My life · Type 1 Diabetes

Part 2, Homeless in Milwaukee

I’ve only spent 5 hours helping to deliver meals to our cities homeless population but I was amazed and humbled in those few hours.

Street Angels started 3 years ago when they took over a similar mission. Their main focus is trying to get people off the streets into homes. But you can’t enter this homeless community just asking for their names and if they have been contacted to seek housing, you need to gain their trust and provide basic needs!

So we started off on a route on the south side of Milwaukee, that would eventually lead us to the Northside, mainly the downtown area. Street Angels have a specific route that they follow so that it’s consistent and the homeless met us at each of the 25 or so stops. Our leader for the evening Shelly knew everyone’s name on the route, of course they’re were new faces along the way! She made sure to get their names, IF they would give them! One woman almost fell for it as we were walking with her from the bus to the court house where there is a tent city, Shelly nonchalantly asked her name, and she almost gave it, then caught herself! Hell No! 😂! We all laughed together. Believe it or not, some don’t want to be found, or live in an apartment or shelter! But they still need necessities.

The important reason to get their names is to add them to the database, to keep track of housing opportunities, hospital stays, sex trafficking!

So basic needs of a person who is homeless: food, SOCKS, underwear, shoes, boots, blankets, warm clothes, (now that winter is coming,) batteries for their flashlights and small radios.

A new vehicle is greatly needed!

If you think about it, when it comes to things like socks and underwear, what do they do with it when they change it? I saw two very different scenarios. The first was at our very first stop! We got off the bus and walked down A LOT of stairs to get under the bridge right next to the railroad tracks! I’m upset that I didn’t get a picture, next time I will! Shelly told us to watch out for needles. (Next time I’m wearing different boots!) Great, I thought, how many could there be? Shelly has been doing this for 3 years, she knows her community! They were EVERYWHERE! Along with clothes (underwear and socks) and garbage, the bagged meals that we delivered, became part of the garbage mess the next day! The tents were up on the landing under the bridge, but the thing was, every time a car passed over it was so loud! Like a clanking noise! How do these folks sleep?? There were maybe 5 tents there, because that’s all that would fit! Then right next to the railroad tracks a distance away was another tent, where the two girls lived.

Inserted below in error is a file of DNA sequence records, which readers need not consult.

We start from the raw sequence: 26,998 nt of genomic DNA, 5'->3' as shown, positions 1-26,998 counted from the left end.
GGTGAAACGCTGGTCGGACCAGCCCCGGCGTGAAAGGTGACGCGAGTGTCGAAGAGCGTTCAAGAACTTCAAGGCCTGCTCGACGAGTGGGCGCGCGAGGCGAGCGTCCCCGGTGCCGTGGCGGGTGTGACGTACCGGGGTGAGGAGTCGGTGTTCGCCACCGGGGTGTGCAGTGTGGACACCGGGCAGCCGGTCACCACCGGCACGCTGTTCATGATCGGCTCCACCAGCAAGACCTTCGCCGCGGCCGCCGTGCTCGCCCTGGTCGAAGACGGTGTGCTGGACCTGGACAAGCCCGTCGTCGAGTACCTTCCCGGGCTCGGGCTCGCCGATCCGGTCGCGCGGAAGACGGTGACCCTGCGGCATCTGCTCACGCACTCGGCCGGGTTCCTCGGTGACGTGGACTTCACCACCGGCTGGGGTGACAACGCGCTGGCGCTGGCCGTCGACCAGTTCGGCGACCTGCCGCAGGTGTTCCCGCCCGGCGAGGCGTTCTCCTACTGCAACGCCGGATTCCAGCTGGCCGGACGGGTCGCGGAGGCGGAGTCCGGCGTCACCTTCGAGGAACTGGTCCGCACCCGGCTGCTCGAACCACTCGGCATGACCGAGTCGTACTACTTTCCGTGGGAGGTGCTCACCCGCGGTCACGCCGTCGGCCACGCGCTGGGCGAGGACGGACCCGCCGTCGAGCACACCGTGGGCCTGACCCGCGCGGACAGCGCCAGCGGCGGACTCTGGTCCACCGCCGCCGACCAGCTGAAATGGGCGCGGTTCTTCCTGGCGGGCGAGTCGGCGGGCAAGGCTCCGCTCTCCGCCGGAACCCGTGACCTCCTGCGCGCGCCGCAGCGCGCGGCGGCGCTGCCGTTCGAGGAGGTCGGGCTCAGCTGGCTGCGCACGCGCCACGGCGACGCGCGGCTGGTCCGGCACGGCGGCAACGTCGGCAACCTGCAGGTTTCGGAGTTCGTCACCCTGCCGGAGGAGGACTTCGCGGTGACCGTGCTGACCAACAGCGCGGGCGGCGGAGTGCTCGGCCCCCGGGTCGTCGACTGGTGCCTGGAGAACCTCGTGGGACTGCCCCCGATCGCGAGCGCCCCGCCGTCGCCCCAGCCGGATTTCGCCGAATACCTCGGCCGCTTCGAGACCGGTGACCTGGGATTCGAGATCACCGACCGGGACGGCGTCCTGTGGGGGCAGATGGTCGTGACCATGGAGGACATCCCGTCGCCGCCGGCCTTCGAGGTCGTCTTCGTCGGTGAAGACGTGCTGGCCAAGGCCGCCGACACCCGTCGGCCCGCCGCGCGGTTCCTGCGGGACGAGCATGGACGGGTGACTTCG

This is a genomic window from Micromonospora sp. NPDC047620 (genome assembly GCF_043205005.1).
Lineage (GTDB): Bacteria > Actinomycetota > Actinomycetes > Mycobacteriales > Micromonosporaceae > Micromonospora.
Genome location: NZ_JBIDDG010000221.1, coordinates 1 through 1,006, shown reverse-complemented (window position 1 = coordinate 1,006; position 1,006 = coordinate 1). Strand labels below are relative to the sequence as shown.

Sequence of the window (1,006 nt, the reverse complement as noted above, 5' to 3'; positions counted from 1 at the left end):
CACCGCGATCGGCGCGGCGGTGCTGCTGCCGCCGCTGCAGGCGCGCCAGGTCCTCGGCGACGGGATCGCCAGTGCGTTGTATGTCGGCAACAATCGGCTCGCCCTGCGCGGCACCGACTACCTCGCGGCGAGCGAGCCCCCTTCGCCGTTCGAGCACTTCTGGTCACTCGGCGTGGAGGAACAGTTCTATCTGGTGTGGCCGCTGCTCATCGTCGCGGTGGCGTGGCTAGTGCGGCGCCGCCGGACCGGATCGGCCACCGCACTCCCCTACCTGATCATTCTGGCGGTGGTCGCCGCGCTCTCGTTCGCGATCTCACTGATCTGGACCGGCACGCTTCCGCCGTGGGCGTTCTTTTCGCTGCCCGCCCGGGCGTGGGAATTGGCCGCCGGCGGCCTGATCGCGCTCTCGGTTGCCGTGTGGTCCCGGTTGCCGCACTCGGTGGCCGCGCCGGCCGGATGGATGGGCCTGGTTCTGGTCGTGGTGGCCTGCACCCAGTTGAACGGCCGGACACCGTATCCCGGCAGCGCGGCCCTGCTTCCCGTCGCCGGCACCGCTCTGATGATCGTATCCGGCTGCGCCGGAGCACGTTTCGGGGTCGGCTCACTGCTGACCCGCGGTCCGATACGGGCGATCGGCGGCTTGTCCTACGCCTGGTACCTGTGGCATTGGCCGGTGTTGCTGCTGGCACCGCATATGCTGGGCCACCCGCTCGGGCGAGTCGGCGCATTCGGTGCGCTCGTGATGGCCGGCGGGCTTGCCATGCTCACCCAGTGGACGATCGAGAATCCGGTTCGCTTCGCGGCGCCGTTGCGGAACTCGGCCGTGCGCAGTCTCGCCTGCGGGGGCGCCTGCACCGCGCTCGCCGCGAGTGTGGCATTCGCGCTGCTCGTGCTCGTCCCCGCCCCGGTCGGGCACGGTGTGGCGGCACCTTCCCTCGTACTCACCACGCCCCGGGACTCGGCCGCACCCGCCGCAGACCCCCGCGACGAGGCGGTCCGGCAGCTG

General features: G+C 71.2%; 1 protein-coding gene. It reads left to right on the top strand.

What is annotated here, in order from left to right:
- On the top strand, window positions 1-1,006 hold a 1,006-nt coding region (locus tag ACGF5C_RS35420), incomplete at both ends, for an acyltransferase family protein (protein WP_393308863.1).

My husband is an engineer for the railroad and drives these tracks everyday, I think if he reached out of his window he could touch their tent! Scary and loud!

Back to the surroundings, it was the worst of the night! Hence the need for many, many socks and underwear! They become garbage.

Scenario #2. One of our stops is at a Hispanic tent city. Very resourceful! We could look down from the bridge that was over a river, and see their setup. They actually fish from the river, had a fire going, had a tarp up in case of rain that attached to trees and along the wall that separated them from the river. I saw clotheslines with clothes hanging, they use the river to wash their clothes. The reason that I mentioned that this was a Hispanic “city” is because of their make shift flag pole! It brought me and the sophomore from UWM who was with us, to tears!

With all that is happening in our country with immigration, this says it all!

Part 3 coming up!


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